The article about Teresa A. Sullivan, who was chosen to be president of the University of Virginia, incorrectly said that she was recruited to apply for the job in August 2008. It was in August 2009.
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Teresa Sullivan is the first female president to lead University of Virginia
"Before he died," Sullivan recalled in a telephone interview, "he made my mother promise that I'd go to college."
Sullivan grew up under Jim Crow -- milder in Arkansas, harsher in Mississippi.
"I wasn't prepared for how separated things were in Jackson," she said. "I made social mistakes. I drank from the wrong fountain. I was 13. It was a good time to say to myself, 'Why is it like this?' "
Her Catholic high school sat two blocks from the state capitol and was the first in the state to integrate. Sullivan recalls immense television cameras skulking outside the doors.
"I guess there were people who would try to ignore it," she said. "But I didn't try to ignore it. I went the other way."
Sullivan entered Michigan State as a budding sociologist, curious about the social structures that had ensnared good Mississippians into bad behavior. On her second day on campus, she joined the debate team.
"She was fun, she was pretty, she was sexy and she was smart as hell," recalled Laycock, the debate team president who would become her husband.
As a senior, Sullivan was chosen as a presidential fellow. It was an initiative of Clifton Wharton, the first African American president of any major public research university, who wanted to groom future college presidents. Of 13 fellows who served between 1970 and 1972, Wharton said, Sullivan is the fourth to attain that goal.
"I was giving them exposure, and giving them an opportunity," said Wharton, now retired and living in New York. "They were able to see what I was trying to accomplish, and how I went at it."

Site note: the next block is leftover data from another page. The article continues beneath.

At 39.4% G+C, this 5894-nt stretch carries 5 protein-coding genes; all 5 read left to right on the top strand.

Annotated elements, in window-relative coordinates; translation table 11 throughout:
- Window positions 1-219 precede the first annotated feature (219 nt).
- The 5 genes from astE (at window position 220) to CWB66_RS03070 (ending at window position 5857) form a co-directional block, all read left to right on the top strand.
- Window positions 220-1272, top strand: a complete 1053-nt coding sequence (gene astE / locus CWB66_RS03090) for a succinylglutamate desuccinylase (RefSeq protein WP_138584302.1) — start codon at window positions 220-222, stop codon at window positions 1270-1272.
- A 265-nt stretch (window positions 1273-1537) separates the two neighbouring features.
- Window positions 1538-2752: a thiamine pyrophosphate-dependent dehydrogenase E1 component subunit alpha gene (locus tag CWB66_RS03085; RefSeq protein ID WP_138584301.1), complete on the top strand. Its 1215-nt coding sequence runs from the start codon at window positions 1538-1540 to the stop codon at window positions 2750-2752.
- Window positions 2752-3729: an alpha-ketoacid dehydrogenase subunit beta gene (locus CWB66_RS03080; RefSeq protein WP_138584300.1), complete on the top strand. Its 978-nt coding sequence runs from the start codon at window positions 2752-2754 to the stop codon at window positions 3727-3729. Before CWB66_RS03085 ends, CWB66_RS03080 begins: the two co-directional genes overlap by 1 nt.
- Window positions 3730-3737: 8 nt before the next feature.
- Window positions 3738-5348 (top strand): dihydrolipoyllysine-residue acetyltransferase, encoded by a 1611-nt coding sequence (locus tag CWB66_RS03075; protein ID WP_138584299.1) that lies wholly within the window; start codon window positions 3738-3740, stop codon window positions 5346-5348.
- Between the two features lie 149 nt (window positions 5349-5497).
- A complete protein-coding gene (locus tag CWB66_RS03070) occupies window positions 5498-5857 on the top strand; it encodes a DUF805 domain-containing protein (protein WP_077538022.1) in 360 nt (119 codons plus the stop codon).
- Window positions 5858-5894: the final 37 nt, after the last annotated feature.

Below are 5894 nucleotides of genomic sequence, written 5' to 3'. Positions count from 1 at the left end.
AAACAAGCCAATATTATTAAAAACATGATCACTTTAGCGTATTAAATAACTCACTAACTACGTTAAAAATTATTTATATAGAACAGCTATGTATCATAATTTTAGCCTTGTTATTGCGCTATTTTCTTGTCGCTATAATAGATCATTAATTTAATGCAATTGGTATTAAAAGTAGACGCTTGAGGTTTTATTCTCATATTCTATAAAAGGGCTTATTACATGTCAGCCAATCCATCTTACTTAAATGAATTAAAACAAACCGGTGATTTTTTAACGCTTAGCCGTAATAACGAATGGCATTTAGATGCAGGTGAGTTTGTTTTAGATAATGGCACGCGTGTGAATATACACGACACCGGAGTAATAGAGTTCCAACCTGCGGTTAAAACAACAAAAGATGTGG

Sullivan followed Wharton around campus, attending board meetings, watching the president manage his staff and make hires. "She asked very probing questions, as only Terry could do," Wharton recalled.
At the end of the fellowship, Wharton told Sullivan: "If you want to do anything in higher education, you'll need a PhD."
His was from the University of Chicago. She enrolled there that spring.
Sullivan joined the sociology faculty of the University of Texas in 1975 and made her name as a pioneer in the study of consumer bankruptcy.
She and two colleagues traveled the nation, lugging a portable copier so large that it required a separate airplane seat. They sketched an analytical portrait of middle-class families driven into insolvency by lost jobs, automobile accidents and divorce.
"There is an edge of the middle class that is fragile," she said. "They're right up at the edge. And just about anything can push them over."
'It was time'
After 27 years at Texas, Sullivan's two sons had left home and she had gone as far as she could in that university system. She applied to the University of Michigan and became its provost.
The job completed her portfolio of management experience, with duties as chief academic and budget officer under President Mary Sue Coleman. It placed her at a university known as a pipeline for college presidents; more than 40 sitting presidents are former Michigan administrators or students.
At Michigan, she acquired a reputation as "provost on the prowl," she said, visiting virtually all of Michigan's schools and colleges. She convened a Prudence Panel to cut costs amid recession. She led an effort to preserve diversity in admissions after Michigan voters banned race and gender preferences in 2006.
Last summer, nearly four decades after the conclusion of her fateful fellowship, Sullivan "began thinking that maybe it was time for a presidency," she said. A recruiter approached her about Virginia in August 2008. She applied. A week ago, she was offered the job.
Greeting the university community Monday inside the Rotunda, a structure designed by Jefferson as the heart of his academic village, Sullivan pledged to be a careful steward "of these magnificent grounds."
Privately, she grappled with the scope of the job.
"It will be a daily challenge to me to do my best to live up to the expectations," she said. "But then, that is the same challenge we pose to our students every year, to be worthy of the legacy they are inheriting. In that sense, the students and I have similar burdens, and perhaps I can be an example for them. I hope it will be a good example."
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